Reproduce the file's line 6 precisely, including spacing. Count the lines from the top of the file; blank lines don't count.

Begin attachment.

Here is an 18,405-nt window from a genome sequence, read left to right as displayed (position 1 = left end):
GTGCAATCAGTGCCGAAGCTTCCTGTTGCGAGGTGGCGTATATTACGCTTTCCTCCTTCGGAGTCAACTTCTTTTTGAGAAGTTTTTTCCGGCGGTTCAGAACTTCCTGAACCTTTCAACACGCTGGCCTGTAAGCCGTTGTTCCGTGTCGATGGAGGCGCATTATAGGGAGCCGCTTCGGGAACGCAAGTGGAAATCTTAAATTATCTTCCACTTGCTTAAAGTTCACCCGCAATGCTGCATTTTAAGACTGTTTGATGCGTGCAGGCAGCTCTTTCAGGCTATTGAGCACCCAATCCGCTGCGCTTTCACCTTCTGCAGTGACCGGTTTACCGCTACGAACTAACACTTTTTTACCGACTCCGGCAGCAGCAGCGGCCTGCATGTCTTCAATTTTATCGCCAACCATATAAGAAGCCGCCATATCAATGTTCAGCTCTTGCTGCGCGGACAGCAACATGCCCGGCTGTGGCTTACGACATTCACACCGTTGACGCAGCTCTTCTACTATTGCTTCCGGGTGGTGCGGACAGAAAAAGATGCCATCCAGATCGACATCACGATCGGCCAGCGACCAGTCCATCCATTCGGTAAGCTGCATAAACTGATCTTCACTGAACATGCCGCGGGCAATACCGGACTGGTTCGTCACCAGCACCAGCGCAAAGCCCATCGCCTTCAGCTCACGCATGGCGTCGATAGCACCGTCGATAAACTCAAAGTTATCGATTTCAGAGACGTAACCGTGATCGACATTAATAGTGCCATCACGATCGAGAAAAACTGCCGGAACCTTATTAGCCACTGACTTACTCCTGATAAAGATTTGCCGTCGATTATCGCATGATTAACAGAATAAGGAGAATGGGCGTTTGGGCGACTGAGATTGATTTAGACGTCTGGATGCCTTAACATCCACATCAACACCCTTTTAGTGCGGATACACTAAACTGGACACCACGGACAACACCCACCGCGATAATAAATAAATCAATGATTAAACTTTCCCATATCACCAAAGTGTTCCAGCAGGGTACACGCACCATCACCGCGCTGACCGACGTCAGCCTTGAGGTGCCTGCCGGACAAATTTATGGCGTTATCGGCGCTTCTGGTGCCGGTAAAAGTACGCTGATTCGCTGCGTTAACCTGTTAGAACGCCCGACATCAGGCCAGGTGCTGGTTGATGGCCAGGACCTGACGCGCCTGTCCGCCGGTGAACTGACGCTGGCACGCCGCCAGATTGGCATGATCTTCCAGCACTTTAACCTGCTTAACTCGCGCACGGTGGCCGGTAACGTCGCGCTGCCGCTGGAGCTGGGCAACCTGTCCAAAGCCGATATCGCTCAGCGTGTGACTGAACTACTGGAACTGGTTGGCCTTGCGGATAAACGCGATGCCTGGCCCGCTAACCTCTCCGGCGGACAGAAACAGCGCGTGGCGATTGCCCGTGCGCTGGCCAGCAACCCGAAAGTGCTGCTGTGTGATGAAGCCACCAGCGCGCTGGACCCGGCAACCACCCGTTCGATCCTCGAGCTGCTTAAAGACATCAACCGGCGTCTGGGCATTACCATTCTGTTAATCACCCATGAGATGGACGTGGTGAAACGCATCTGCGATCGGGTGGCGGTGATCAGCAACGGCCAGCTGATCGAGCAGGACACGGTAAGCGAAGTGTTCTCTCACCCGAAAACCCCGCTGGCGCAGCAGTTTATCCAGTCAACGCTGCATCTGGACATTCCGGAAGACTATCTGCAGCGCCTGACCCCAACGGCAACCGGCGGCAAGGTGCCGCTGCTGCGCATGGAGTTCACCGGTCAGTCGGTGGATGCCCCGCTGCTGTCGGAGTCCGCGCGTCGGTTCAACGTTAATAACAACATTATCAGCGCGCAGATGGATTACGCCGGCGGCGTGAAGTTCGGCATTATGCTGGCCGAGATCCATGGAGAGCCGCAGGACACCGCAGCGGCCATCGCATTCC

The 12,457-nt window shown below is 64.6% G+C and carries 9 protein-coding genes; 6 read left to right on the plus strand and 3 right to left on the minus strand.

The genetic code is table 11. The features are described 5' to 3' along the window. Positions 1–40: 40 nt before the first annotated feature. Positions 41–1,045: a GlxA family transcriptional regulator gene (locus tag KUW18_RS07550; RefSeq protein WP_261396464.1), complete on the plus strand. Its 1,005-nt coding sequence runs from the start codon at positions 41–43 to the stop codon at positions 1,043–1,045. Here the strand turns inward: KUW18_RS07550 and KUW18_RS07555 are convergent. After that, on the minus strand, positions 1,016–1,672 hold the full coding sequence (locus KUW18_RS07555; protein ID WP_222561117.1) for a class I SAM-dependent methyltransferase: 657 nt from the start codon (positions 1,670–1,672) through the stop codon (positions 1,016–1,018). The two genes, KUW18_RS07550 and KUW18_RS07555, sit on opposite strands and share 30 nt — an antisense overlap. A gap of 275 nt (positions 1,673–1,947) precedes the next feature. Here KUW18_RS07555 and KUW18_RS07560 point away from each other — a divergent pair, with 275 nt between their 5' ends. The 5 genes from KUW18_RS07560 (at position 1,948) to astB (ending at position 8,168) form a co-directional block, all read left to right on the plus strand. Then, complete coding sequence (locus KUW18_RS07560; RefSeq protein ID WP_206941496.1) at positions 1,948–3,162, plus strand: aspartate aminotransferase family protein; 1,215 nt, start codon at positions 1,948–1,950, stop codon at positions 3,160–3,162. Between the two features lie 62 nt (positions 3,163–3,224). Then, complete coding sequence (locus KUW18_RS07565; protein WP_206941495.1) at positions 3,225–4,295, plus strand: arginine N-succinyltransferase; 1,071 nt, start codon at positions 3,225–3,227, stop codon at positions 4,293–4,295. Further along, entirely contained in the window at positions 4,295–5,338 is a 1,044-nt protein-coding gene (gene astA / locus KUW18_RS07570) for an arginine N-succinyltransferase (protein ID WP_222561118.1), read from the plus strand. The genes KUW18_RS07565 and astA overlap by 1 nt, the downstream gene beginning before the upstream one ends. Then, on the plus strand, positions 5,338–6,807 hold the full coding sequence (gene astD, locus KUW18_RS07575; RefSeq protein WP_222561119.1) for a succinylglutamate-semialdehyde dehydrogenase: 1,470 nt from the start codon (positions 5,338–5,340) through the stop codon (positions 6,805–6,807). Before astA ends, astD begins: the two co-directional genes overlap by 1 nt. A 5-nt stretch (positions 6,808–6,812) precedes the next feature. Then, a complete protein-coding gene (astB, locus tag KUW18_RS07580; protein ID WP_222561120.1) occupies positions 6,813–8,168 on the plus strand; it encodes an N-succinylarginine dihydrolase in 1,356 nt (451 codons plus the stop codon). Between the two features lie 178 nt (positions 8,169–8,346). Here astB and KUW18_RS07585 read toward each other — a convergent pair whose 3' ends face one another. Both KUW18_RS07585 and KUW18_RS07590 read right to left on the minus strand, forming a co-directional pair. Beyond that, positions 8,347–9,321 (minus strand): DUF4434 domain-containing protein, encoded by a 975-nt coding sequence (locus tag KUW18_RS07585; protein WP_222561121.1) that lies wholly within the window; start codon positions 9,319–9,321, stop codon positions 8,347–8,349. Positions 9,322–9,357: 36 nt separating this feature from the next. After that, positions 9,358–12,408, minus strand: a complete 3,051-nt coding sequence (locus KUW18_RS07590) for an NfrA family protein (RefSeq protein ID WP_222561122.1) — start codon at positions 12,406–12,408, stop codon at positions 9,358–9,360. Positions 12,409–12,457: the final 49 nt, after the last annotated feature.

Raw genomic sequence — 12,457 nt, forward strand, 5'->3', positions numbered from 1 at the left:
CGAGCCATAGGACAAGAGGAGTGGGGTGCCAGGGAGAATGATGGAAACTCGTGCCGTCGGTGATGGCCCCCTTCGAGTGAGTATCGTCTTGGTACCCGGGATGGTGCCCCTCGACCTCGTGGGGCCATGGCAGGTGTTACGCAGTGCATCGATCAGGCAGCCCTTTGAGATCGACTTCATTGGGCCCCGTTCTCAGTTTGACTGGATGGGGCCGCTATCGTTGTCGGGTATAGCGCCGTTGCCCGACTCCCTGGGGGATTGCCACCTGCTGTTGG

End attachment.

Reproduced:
CGAGCCATAGGACAAGAGGAGTGGGGTGCCAGGGAGAATGATGGAAACTCGTGCCGTCGGTGATGGCCCCCTTCGAGTGAGTATCGTCTTGGTACCCGGGATGGTGCCCCTCGACCTCGTGGGGCCATGGCAGGTGTTACGCAGTGCATCGATCAGGCAGCCCTTTGAGATCGACTTCATTGGGCCCCGTTCTCAGTTTGACTGGATGGGGCCGCTATCGTTGTCGGGTATAGCGCCGTTGCCCGACTCCCTGGGGGATTGCCACCTGCTGTTGG